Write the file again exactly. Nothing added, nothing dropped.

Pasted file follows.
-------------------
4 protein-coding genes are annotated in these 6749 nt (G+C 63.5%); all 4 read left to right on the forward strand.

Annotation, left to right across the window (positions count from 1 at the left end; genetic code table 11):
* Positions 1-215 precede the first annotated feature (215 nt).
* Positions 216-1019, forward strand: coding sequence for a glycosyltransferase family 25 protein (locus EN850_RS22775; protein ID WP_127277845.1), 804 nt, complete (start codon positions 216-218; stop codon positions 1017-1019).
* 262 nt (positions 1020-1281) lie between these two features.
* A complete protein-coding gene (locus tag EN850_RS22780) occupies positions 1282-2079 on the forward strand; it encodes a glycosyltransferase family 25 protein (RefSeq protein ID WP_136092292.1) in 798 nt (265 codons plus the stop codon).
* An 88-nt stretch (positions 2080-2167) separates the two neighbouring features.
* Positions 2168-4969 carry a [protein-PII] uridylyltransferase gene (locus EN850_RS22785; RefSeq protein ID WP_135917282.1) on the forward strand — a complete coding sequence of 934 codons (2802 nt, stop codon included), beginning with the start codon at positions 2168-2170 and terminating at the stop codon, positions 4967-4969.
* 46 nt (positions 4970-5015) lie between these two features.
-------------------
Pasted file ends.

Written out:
4 protein-coding genes are annotated in these 6749 nt (G+C 63.5%); all 4 read left to right on the forward strand.

Annotation, left to right across the window (positions count from 1 at the left end; genetic code table 11):
* Positions 1-215 precede the first annotated feature (215 nt).
* Positions 216-1019, forward strand: coding sequence for a glycosyltransferase family 25 protein (locus EN850_RS22775; protein ID WP_127277845.1), 804 nt, complete (start codon positions 216-218; stop codon positions 1017-1019).
* 262 nt (positions 1020-1281) lie between these two features.
* A complete protein-coding gene (locus tag EN850_RS22780) occupies positions 1282-2079 on the forward strand; it encodes a glycosyltransferase family 25 protein (RefSeq protein ID WP_136092292.1) in 798 nt (265 codons plus the stop codon).
* An 88-nt stretch (positions 2080-2167) separates the two neighbouring features.
* Positions 2168-4969 carry a [protein-PII] uridylyltransferase gene (locus EN850_RS22785; RefSeq protein ID WP_135917282.1) on the forward strand — a complete coding sequence of 934 codons (2802 nt, stop codon included), beginning with the start codon at positions 2168-2170 and terminating at the stop codon, positions 4967-4969.
* 46 nt (positions 4970-5015) lie between these two features.